Most small business owners want two things from their business- a reasonable Profit for all their hard work, and the freedom to enjoy their Personal life (both in the business and outside it).
However, they often neglect the 3 other P’s that will create the Profit and Personal life they want.
To explain this concept, I created a formula:
Plan + Process + People = Profits —> your Personal life
You need to have all 3 P’s in this order:
- Planning— What are the Right Things? [the What]
- Process— What does Done Right look like? [the How]
- People — Do we have the Right People? [the Who]
Without Planning, people don’t know how what they do impacts your goals, so they are busy but not focused.
Without effective Process, you will have wasted effort, headaches and won’t deliver on your promises to customers.
Without the right People, you will be busy dealing with fires and drama, and trapped in daily effort to “manage” your people and customers.
—> You feel overworked, overwhelmed by your wish list of business improvement projects, and you feel guilty working long days instead of spending time with your friends and family.
Once you put the 3 P’s in place at your organization, you can transform into an organization with:
A Plan: when your staff know the “plan” and understand how they impact organizational goals, they work together as a purpose-driven team to improve and grow the business by delighting your customers.
Clear Process: when activities are standardized, clear roles and responsibilities are outlined, and key results are tracked to make informed decisions, this provides “autopilot” systems to run smoothly and scale easily.
Right People: when you have managers who build and coach a team of A-Players, you trust them to run the business and make decisions as you would.
This leads to your ultimate goal as a business owner:
- The level of Profit (financial security) you desire, and
- The Personal work-life balance you want … the freedom to do what you want, when you want to do it.
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Article by Diana Southall
About the author: Diana Southall is the creator of the People Plan. She helps companies that are missing out on opportunities because the owner is personally involved in every sale or client.
Many organizations are starting to realize that “prior job experience” is only one element that determines success in a job role. (Especially after we have seen new hires with “tons of experience” be less than stellar performers).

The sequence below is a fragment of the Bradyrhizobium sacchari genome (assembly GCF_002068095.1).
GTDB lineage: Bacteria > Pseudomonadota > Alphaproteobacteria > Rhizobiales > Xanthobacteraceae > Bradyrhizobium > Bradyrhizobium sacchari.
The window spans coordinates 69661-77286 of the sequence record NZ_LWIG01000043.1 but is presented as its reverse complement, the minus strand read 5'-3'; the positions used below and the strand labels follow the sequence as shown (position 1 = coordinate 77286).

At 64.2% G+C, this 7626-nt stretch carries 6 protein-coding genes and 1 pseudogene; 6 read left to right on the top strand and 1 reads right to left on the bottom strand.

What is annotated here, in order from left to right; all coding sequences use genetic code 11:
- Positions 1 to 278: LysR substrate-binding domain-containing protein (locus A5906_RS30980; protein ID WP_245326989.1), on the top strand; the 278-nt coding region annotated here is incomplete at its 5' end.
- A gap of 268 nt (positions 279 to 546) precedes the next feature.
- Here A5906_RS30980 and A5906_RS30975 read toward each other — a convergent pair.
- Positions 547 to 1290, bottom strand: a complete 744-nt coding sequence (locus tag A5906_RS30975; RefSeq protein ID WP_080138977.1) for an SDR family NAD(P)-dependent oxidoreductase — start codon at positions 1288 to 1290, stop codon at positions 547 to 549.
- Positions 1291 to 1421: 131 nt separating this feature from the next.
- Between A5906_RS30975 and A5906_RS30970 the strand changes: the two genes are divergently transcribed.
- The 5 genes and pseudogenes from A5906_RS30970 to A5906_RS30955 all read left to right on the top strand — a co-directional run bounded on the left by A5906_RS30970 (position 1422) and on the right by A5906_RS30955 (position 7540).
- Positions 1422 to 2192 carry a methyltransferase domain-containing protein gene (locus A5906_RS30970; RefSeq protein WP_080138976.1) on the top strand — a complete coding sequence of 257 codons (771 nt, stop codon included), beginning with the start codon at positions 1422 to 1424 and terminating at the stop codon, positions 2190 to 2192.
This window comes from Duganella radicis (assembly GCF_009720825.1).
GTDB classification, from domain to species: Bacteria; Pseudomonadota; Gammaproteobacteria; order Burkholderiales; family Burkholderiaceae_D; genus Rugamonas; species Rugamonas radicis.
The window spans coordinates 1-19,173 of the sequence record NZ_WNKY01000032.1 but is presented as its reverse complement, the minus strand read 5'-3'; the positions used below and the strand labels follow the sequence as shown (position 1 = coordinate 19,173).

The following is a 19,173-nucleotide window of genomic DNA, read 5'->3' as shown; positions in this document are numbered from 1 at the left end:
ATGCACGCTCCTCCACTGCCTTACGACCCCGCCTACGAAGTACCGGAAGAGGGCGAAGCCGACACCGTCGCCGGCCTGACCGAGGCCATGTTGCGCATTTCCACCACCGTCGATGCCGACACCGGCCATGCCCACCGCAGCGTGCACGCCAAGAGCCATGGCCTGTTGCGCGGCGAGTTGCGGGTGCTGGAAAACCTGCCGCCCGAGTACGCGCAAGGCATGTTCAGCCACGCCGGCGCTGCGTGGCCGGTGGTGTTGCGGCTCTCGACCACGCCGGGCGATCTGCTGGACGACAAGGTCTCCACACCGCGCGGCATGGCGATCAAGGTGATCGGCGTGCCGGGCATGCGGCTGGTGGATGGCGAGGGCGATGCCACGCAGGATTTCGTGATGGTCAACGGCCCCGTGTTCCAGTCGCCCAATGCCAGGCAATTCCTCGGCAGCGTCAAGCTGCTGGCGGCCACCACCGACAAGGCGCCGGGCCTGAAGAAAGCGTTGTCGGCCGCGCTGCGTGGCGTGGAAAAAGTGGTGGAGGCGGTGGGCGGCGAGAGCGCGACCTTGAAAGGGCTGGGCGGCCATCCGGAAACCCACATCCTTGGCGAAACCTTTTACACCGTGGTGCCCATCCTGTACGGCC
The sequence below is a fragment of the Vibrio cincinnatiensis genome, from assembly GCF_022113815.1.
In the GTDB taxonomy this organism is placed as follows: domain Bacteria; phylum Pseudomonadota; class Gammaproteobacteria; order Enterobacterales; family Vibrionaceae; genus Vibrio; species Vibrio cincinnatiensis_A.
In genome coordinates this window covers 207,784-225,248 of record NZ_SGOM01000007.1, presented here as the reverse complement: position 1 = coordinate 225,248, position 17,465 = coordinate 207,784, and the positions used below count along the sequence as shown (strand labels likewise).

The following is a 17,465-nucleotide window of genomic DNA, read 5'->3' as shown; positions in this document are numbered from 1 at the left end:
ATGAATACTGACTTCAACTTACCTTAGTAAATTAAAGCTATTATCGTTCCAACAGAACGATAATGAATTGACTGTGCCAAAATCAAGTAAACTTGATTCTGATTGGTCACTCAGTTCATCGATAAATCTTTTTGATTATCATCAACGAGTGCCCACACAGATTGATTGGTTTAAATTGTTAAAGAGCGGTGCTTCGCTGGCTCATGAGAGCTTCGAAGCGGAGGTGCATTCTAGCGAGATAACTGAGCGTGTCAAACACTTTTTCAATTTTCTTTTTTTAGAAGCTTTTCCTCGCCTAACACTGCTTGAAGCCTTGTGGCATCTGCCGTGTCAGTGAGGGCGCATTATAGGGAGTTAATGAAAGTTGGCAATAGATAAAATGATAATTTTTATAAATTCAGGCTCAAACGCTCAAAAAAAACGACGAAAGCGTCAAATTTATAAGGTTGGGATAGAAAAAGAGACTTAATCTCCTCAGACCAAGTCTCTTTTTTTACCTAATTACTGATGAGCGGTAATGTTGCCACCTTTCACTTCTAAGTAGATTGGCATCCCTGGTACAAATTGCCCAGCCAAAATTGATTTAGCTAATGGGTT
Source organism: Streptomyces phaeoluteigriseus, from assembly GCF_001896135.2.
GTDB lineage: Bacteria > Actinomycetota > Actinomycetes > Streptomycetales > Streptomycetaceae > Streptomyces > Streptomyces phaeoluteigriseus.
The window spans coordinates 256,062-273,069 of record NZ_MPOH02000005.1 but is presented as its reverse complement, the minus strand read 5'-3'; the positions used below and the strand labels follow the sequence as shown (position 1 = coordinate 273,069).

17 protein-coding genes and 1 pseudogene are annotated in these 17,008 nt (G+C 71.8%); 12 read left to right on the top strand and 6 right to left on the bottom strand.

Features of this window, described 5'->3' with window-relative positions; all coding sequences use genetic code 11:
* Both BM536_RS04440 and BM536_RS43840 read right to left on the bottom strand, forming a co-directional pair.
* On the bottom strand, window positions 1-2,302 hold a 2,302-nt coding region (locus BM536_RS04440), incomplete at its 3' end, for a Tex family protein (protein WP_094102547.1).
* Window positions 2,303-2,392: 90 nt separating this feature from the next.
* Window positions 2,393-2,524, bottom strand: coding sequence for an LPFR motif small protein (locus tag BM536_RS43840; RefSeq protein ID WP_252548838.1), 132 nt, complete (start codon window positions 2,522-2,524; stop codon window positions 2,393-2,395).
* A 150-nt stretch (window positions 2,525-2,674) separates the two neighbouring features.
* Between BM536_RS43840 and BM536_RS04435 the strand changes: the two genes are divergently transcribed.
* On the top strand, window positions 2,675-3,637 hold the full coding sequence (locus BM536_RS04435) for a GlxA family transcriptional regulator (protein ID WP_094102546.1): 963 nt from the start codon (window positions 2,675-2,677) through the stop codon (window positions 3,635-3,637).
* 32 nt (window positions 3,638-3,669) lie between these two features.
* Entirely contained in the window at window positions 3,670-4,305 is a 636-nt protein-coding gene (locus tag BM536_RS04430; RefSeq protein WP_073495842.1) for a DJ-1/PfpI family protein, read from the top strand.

Since 82% of managers are in the wrong job— mid-size and large employers are looking toward other indicators to use for selection, career paths, training and development.
This has led organizational development experts to develop what is called the “competency model” process.
Competencies are a group of skills that make up a “global” trait that someone can apply to many different jobs.
- For example, someone with problem-solving competency might potentially excel as a scientist, consultant, product designer or manager.
- If they also have leadership competencies, then a career path and development to manager might be appropriate.
- If they are results oriented, then perhaps consultant would be a good match.
To hire or promote the person with the highest success potential in a new role, you have to look at the experience as the evidence of a competency strength– “related experience” alone is not enough.
The “best practices” use competency-based interview questions to identify ideal candidates during the selection process, in the evaluation of current employees for job fit and are especially helpful to craft training and development action plans.
In fact, this information is so powerful we build the People Plan model to include detailed behavior-based descriptions of 30 competencies, and include them in every aspect of our coaching model.
Click here to see <a href="http://people-plan check that.com/15-competencies/”>15 key competencies for most jobs — How will you use these?
The Thanksgiving holiday (in America) is this week, and then the busy holiday season is upon us!
I personally love thanksgiving—the food, the time to spend with family, the time to reflect on gratitude and what is meaningful.